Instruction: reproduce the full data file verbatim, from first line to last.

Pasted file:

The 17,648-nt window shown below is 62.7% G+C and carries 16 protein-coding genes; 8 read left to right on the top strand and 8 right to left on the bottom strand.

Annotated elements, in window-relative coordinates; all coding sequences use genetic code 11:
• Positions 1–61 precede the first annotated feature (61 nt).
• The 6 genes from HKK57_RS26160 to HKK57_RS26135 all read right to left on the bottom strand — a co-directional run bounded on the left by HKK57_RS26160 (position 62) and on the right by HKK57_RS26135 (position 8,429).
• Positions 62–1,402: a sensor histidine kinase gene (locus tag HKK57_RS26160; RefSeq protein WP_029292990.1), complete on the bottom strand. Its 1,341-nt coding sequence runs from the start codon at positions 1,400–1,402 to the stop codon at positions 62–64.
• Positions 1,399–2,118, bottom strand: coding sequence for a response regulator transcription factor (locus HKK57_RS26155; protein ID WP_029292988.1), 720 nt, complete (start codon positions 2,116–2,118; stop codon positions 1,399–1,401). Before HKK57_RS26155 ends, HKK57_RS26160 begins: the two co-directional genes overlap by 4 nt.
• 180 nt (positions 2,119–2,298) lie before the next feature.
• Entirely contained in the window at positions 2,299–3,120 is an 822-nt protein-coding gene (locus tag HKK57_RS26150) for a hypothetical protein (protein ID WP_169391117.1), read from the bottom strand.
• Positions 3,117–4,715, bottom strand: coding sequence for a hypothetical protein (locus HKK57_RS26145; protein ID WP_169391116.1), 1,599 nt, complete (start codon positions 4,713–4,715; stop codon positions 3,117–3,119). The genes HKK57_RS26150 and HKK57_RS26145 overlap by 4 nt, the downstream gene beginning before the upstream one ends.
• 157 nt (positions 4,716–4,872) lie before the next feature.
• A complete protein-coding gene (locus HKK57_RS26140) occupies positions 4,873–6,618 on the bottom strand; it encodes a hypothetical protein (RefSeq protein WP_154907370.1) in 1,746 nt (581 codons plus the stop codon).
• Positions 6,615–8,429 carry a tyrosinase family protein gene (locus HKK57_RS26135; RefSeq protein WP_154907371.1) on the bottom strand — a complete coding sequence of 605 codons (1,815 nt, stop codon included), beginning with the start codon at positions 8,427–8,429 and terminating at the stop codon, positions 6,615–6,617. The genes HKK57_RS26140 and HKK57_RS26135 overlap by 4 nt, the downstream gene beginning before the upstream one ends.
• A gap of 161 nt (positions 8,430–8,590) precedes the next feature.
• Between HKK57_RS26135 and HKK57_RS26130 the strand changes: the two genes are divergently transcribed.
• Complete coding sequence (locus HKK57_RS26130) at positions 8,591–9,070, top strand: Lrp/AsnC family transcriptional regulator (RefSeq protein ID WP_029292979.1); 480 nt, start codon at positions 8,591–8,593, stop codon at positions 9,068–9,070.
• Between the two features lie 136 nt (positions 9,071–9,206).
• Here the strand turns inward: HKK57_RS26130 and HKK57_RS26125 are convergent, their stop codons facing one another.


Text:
The 17,648-nt window shown below is 62.7% G+C and carries 16 protein-coding genes; 8 read left to right on the top strand and 8 right to left on the bottom strand.

Annotated elements, in window-relative coordinates; all coding sequences use genetic code 11:
• Positions 1–61 precede the first annotated feature (61 nt).
• The 6 genes from HKK57_RS26160 to HKK57_RS26135 all read right to left on the bottom strand — a co-directional run bounded on the left by HKK57_RS26160 (position 62) and on the right by HKK57_RS26135 (position 8,429).
• Positions 62–1,402: a sensor histidine kinase gene (locus tag HKK57_RS26160; RefSeq protein WP_029292990.1), complete on the bottom strand. Its 1,341-nt coding sequence runs from the start codon at positions 1,400–1,402 to the stop codon at positions 62–64.
• Positions 1,399–2,118, bottom strand: coding sequence for a response regulator transcription factor (locus HKK57_RS26155; protein ID WP_029292988.1), 720 nt, complete (start codon positions 2,116–2,118; stop codon positions 1,399–1,401). Before HKK57_RS26155 ends, HKK57_RS26160 begins: the two co-directional genes overlap by 4 nt.
• 180 nt (positions 2,119–2,298) lie before the next feature.
• Entirely contained in the window at positions 2,299–3,120 is an 822-nt protein-coding gene (locus tag HKK57_RS26150) for a hypothetical protein (protein ID WP_169391117.1), read from the bottom strand.
• Positions 3,117–4,715, bottom strand: coding sequence for a hypothetical protein (locus HKK57_RS26145; protein ID WP_169391116.1), 1,599 nt, complete (start codon positions 4,713–4,715; stop codon positions 3,117–3,119). The genes HKK57_RS26150 and HKK57_RS26145 overlap by 4 nt, the downstream gene beginning before the upstream one ends.
• 157 nt (positions 4,716–4,872) lie before the next feature.
• A complete protein-coding gene (locus HKK57_RS26140) occupies positions 4,873–6,618 on the bottom strand; it encodes a hypothetical protein (RefSeq protein WP_154907370.1) in 1,746 nt (581 codons plus the stop codon).
• Positions 6,615–8,429 carry a tyrosinase family protein gene (locus HKK57_RS26135; RefSeq protein WP_154907371.1) on the bottom strand — a complete coding sequence of 605 codons (1,815 nt, stop codon included), beginning with the start codon at positions 8,427–8,429 and terminating at the stop codon, positions 6,615–6,617. The genes HKK57_RS26140 and HKK57_RS26135 overlap by 4 nt, the downstream gene beginning before the upstream one ends.
• A gap of 161 nt (positions 8,430–8,590) precedes the next feature.
• Between HKK57_RS26135 and HKK57_RS26130 the strand changes: the two genes are divergently transcribed.
• Complete coding sequence (locus HKK57_RS26130) at positions 8,591–9,070, top strand: Lrp/AsnC family transcriptional regulator (RefSeq protein ID WP_029292979.1); 480 nt, start codon at positions 8,591–8,593, stop codon at positions 9,068–9,070.
• Between the two features lie 136 nt (positions 9,071–9,206).
• Here the strand turns inward: HKK57_RS26130 and HKK57_RS26125 are convergent, their stop codons facing one another.